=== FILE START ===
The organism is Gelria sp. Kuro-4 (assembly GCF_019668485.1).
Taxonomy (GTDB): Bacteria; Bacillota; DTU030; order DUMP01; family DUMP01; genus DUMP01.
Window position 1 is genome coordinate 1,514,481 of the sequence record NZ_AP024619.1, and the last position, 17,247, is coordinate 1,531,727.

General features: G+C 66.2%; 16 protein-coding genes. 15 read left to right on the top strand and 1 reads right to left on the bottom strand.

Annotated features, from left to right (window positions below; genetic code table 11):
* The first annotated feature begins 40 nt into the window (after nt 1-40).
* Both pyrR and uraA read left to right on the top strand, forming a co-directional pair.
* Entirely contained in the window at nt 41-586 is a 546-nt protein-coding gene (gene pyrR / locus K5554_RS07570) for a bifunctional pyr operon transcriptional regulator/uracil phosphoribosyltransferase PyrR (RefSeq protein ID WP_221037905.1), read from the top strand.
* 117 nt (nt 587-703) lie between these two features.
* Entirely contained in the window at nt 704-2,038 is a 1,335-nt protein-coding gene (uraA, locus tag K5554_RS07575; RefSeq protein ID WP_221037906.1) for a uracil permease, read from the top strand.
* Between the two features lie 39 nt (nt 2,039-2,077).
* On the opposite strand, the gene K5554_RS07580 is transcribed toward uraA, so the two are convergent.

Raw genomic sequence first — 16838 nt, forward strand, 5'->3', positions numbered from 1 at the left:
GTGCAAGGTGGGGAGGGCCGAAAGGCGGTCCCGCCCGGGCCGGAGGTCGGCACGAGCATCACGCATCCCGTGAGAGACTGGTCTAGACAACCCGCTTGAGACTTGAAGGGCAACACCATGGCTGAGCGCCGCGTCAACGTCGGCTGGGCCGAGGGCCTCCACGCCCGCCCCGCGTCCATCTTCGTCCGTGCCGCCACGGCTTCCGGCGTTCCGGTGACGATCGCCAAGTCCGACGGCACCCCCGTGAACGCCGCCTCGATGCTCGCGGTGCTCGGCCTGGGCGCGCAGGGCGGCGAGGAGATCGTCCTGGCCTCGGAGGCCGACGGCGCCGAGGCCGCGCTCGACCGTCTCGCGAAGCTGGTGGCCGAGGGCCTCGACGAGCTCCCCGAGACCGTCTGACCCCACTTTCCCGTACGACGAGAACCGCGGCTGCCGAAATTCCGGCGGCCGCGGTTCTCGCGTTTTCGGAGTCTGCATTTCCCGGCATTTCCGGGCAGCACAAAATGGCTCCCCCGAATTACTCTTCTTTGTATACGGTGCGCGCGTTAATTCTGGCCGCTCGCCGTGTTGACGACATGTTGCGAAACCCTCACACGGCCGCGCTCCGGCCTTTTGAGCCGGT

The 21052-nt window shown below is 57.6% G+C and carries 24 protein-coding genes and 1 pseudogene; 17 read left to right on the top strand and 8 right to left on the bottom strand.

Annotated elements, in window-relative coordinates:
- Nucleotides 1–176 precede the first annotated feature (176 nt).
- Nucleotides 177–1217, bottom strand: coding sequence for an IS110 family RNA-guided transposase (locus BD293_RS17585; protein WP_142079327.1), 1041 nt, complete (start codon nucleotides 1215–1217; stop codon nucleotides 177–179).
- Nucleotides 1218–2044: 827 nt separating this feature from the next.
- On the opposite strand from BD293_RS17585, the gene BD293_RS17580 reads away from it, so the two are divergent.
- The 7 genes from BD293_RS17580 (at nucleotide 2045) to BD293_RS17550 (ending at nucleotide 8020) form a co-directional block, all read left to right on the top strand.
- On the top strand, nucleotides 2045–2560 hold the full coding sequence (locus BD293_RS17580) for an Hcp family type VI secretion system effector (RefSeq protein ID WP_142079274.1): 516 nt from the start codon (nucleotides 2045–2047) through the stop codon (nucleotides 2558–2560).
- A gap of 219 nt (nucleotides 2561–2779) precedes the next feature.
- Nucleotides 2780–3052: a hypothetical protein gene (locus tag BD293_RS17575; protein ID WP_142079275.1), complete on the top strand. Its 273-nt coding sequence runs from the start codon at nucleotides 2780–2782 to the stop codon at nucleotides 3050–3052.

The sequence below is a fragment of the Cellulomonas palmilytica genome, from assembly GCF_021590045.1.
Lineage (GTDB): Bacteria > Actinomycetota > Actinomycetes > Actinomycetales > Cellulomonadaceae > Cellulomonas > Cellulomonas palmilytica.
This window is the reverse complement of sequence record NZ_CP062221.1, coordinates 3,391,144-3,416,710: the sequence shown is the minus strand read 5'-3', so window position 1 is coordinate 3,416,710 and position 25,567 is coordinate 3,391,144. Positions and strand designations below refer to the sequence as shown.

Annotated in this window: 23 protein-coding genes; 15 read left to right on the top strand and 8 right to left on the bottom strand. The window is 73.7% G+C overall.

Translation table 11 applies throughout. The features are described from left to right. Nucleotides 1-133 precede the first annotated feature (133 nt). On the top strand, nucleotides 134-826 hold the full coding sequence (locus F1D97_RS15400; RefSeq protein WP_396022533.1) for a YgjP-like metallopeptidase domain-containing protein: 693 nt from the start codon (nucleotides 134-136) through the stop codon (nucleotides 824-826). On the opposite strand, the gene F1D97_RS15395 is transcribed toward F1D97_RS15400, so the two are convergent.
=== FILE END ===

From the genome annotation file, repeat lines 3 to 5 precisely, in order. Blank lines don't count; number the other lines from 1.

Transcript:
Window position 1 is genome coordinate 1,514,481 of the sequence record NZ_AP024619.1, and the last position, 17,247, is coordinate 1,531,727.

General features: G+C 66.2%; 16 protein-coding genes. 15 read left to right on the top strand and 1 reads right to left on the bottom strand.

Annotated features, from left to right (window positions below; genetic code table 11):